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Hi Guys-

First time poster here hoping to get some help ID'ing a part I think is causing a coolant leak. I have a 2010 VW EOS Comfort 2.0 with 66k miles. We just had the timing chain cover changed to fix an oil leak and the car ran fine this week. Went outside this morning and there was considerable coolant on the garage floor. No warning lights on the dash this week and the temperature was in the normal range. I took a couple of pictures of what I think is the source of the leak. You can even see some of the coolant pooled up in one of the pictures.

Just wondering if anyone can tell me what this part is? After doing some Google searches, the closest thing I can find is an "auxiliary coolant pump." Admittedly, I'm not good with cars and am just trying to get a sense of how to describe this problem to someone who might be able to help fix it. If additional pictures would be helpful, just let me know.

Thanks in advance for any help.

Mike
 

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Hey Mike... Hijacking your post from 2017 :)

Did you replace the axillary water pump and did this take care of your issue?

I am having coolant drip off the back side of the auxiliary pump bracket (2010 /Komfort)... I am not able to see where it is coming from though. Wicking between the oil pan and block too. Not seeing any obvious leakage. No spray either.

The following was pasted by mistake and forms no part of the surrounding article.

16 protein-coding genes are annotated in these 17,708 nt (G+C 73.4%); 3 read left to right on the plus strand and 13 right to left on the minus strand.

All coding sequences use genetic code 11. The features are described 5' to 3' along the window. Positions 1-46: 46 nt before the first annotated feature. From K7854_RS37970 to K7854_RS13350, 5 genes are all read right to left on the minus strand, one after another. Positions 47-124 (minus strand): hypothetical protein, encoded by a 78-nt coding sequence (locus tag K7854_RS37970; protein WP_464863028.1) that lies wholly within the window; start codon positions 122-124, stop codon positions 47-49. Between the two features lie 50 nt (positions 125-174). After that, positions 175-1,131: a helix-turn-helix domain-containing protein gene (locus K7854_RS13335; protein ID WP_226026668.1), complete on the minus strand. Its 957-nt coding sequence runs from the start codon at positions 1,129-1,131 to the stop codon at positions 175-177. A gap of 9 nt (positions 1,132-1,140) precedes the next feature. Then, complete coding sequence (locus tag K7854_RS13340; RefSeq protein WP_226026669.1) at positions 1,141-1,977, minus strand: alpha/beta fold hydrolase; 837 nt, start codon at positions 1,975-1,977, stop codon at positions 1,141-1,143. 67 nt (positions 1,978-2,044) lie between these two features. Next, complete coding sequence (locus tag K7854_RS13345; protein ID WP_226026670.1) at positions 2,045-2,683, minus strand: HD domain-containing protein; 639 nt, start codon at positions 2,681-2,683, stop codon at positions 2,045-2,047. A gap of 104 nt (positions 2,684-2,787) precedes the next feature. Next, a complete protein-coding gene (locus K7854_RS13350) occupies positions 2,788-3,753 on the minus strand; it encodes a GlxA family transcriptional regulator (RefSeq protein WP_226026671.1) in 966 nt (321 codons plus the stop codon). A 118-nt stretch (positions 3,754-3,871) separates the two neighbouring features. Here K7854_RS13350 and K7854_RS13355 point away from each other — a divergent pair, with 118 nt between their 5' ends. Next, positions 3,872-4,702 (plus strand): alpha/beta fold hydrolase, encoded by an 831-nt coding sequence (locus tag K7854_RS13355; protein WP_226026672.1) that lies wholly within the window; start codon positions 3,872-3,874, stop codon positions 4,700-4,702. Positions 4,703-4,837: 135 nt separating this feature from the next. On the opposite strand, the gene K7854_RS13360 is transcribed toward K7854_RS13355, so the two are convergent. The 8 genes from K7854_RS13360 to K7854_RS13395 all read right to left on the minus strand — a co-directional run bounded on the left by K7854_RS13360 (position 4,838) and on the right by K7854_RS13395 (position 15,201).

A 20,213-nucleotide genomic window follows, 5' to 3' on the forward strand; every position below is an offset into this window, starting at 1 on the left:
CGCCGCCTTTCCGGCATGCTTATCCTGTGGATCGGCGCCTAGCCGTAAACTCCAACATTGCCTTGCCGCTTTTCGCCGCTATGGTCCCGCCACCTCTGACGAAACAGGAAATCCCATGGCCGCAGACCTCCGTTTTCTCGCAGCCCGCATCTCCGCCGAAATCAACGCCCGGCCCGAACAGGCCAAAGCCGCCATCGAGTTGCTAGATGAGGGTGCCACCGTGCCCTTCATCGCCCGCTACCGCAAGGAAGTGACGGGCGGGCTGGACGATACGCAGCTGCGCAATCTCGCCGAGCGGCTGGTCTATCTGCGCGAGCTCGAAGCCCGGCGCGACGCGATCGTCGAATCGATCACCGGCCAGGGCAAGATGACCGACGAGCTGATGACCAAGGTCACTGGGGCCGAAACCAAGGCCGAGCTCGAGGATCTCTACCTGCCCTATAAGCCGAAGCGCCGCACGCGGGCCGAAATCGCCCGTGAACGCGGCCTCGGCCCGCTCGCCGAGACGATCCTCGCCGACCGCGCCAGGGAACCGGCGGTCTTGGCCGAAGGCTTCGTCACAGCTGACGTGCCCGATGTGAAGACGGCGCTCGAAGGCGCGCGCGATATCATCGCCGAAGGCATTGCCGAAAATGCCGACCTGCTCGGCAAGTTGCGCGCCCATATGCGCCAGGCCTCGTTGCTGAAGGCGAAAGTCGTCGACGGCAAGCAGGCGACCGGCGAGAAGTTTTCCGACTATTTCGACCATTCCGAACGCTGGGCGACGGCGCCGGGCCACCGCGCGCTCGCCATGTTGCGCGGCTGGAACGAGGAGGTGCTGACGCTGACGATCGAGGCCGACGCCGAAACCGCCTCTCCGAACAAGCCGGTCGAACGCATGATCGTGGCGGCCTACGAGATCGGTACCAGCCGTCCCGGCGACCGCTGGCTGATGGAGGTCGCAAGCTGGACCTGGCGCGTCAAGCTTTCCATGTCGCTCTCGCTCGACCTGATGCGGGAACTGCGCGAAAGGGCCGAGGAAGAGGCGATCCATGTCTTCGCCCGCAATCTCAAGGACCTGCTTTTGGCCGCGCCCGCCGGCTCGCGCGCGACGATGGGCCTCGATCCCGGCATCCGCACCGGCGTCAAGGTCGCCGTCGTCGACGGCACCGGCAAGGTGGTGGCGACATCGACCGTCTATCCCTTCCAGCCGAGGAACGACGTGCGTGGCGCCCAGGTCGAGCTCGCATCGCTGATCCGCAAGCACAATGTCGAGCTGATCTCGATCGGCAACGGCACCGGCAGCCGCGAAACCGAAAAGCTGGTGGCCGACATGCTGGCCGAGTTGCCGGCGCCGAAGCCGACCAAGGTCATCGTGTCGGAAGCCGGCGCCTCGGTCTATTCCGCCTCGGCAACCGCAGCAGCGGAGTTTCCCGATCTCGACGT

Sent from my moto g(6) using Tapatalk
 

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Small coolant leaks are the worst to find. :( Those V.W electric auxiliary pumps were an addition on later models. I think they realised when the engine turns off and the main mechanical pump stops, they needed to purge stored heat from the engine cyl. head by keeping a small coolant flow and running the fans on a short while.

A coolant leak anywhere is best traced when the engine is hot, idling and the cooling system is pressurised. Once you start driving the car, the airflow around the engine will spray leaking coolant everywhere, making tracing difficult. Any coolant leaking over radiator fins will soon corrode them!

Try removing the engine tray, wipe everywhere clean and look for a leak when the engine has idled to normal temperature. The method used by workshops to confirm a system leak (head gasket, cracked block, water pump seal etc) is to pressurise the system cold at the filler cap to about 12 psi and see if pressure holds for 20-30 minutes. Then repeat with a hot engine.
 

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For those replacing timing belts, rollers and bearings at 60k, most will replace the water pump because a water pump leak followed by the bearing failure can cause a grenaded engine on certain engines, just like a broken belt. :eek:
 
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